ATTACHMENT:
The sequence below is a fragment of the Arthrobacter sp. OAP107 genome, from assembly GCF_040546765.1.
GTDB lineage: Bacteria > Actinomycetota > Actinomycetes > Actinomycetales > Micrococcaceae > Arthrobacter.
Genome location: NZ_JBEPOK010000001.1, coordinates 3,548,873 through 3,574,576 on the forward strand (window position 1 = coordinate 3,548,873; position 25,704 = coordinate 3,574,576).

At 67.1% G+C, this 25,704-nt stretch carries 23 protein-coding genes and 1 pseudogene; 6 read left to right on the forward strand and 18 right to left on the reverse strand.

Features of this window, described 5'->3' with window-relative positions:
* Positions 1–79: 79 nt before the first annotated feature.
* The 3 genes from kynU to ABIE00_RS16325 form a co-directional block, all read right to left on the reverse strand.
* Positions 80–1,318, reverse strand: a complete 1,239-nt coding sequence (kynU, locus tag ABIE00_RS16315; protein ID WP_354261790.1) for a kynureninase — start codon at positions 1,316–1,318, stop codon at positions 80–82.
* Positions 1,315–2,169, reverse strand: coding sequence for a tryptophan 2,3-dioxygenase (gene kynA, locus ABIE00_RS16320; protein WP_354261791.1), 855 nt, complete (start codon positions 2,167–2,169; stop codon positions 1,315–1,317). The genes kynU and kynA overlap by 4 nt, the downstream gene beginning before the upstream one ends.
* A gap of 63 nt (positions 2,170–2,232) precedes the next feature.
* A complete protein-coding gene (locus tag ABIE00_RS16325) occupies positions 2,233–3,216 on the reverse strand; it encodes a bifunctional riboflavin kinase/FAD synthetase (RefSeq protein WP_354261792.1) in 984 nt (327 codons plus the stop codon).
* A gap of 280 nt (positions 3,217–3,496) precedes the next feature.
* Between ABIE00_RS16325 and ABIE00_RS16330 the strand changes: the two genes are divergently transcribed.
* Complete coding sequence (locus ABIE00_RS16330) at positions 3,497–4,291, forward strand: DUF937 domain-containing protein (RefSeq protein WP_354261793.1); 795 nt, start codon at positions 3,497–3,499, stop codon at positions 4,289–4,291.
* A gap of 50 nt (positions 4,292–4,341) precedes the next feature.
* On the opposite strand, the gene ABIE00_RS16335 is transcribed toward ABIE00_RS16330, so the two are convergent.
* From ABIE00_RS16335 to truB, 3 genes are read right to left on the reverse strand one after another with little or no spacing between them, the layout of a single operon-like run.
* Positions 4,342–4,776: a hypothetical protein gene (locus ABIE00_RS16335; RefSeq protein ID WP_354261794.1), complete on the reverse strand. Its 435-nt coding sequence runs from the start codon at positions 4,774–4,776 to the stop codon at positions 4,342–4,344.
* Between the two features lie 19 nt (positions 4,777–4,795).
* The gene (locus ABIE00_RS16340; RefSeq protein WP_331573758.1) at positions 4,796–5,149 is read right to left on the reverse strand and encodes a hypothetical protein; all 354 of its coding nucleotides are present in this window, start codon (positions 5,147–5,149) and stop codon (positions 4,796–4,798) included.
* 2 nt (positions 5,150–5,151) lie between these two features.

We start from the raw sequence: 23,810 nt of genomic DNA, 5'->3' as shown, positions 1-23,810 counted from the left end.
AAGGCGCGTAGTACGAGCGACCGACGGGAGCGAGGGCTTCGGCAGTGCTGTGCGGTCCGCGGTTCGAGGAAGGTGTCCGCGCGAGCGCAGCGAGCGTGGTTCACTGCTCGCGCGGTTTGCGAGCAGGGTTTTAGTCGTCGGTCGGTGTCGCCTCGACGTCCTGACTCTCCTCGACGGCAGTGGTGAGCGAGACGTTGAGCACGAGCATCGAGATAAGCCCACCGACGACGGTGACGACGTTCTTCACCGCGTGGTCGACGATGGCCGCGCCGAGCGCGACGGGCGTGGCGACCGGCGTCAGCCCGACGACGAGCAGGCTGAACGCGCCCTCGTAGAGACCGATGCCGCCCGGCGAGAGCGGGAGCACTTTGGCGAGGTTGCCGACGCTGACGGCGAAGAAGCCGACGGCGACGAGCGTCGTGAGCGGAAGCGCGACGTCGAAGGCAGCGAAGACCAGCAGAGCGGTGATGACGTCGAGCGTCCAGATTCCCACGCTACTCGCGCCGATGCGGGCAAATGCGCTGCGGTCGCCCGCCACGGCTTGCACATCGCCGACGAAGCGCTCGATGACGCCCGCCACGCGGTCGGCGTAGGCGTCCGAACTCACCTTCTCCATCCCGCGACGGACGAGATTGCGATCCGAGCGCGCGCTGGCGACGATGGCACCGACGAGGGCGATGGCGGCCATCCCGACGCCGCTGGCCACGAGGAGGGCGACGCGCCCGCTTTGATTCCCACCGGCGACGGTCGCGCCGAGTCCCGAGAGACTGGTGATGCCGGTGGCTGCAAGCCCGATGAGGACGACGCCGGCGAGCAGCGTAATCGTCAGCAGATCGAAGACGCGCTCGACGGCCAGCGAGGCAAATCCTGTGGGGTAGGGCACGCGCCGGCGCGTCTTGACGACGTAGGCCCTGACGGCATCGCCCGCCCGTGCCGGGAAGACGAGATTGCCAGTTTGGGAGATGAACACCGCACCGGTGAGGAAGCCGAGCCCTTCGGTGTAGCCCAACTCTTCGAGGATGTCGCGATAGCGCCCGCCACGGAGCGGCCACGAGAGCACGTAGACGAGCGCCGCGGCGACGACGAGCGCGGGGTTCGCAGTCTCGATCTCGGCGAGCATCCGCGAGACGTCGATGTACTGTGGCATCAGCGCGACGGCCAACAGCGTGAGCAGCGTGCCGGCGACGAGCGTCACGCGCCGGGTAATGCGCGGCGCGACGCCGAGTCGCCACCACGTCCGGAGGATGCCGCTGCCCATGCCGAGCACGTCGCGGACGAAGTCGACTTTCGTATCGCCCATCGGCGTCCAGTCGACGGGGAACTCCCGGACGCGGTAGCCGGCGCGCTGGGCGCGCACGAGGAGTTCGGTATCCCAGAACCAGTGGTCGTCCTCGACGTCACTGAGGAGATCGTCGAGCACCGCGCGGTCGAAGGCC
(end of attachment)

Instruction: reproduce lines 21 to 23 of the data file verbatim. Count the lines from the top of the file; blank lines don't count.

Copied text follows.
* 2 nt (positions 5,150–5,151) lie between these two features.

We start from the raw sequence: 23,810 nt of genomic DNA, 5'->3' as shown, positions 1-23,810 counted from the left end.
AAGGCGCGTAGTACGAGCGACCGACGGGAGCGAGGGCTTCGGCAGTGCTGTGCGGTCCGCGGTTCGAGGAAGGTGTCCGCGCGAGCGCAGCGAGCGTGGTTCACTGCTCGCGCGGTTTGCGAGCAGGGTTTTAGTCGTCGGTCGGTGTCGCCTCGACGTCCTGACTCTCCTCGACGGCAGTGGTGAGCGAGACGTTGAGCACGAGCATCGAGATAAGCCCACCGACGACGGTGACGACGTTCTTCACCGCGTGGTCGACGATGGCCGCGCCGAGCGCGACGGGCGTGGCGACCGGCGTCAGCCCGACGACGAGCAGGCTGAACGCGCCCTCGTAGAGACCGATGCCGCCCGGCGAGAGCGGGAGCACTTTGGCGAGGTTGCCGACGCTGACGGCGAAGAAGCCGACGGCGACGAGCGTCGTGAGCGGAAGCGCGACGTCGAAGGCAGCGAAGACCAGCAGAGCGGTGATGACGTCGAGCGTCCAGATTCCCACGCTACTCGCGCCGATGCGGGCAAATGCGCTGCGGTCGCCCGCCACGGCTTGCACATCGCCGACGAAGCGCTCGATGACGCCCGCCACGCGGTCGGCGTAGGCGTCCGAACTCACCTTCTCCATCCCGCGACGGACGAGATTGCGATCCGAGCGCGCGCTGGCGACGATGGCACCGACGAGGGCGATGGCGGCCATCCCGACGCCGCTGGCCACGAGGAGGGCGACGCGCCCGCTTTGATTCCCACCGGCGACGGTCGCGCCGAGTCCCGAGAGACTGGTGATGCCGGTGGCTGCAAGCCCGATGAGGACGACGCCGGCGAGCAGCGTAATCGTCAGCAGATCGAAGACGCGCTCGACGGCCAGCGAGGCAAATCCTGTGGGGTAGGGCACGCGCCGGCGCGTCTTGACGACGTAGGCCCTGACGGCATCGCCCGCCCGTGCCGGGAAGACGAGATTGCCAGTTTGGGAGATGAACACCGCACCGGTGAGGAAGCCGAGCCCTTCGGTGTAGCCCAACTCTTCGAGGATGTCGCGATAGCGCCCGCCACGGAGCGGCCACGAGAGCACGTAGACGAGCGCCGCGGCGACGACGAGCGCGGGGTTCGCAGTCTCGATCTCGGCGAGCATCCGCGAGACGTCGATGTACTGTGGCATCAGCGCGACGGCCAACAGCGTGAGCAGCGTGCCGGCGACGAGCGTCACGCGCCGGGTAATGCGCGGCGCGACGCCGAGTCGCCACCACGTCCGGAGGATGCCGCTGCCCATGCCGAGCACGTCGCGGACGAAGTCGACTTTCGTATCGCCCATCGGCGTCCAGTCGACGGGGAACTCCCGGACGCGGTAGCCGGCGCGCTGGGCGCGCACGAGGAGTTCGGTATCCCAGAACCAGTGGTCGTCCTCGACGTCACTGAGGAGATCGTCGAGCACCGCGCGGTCGAAGGCC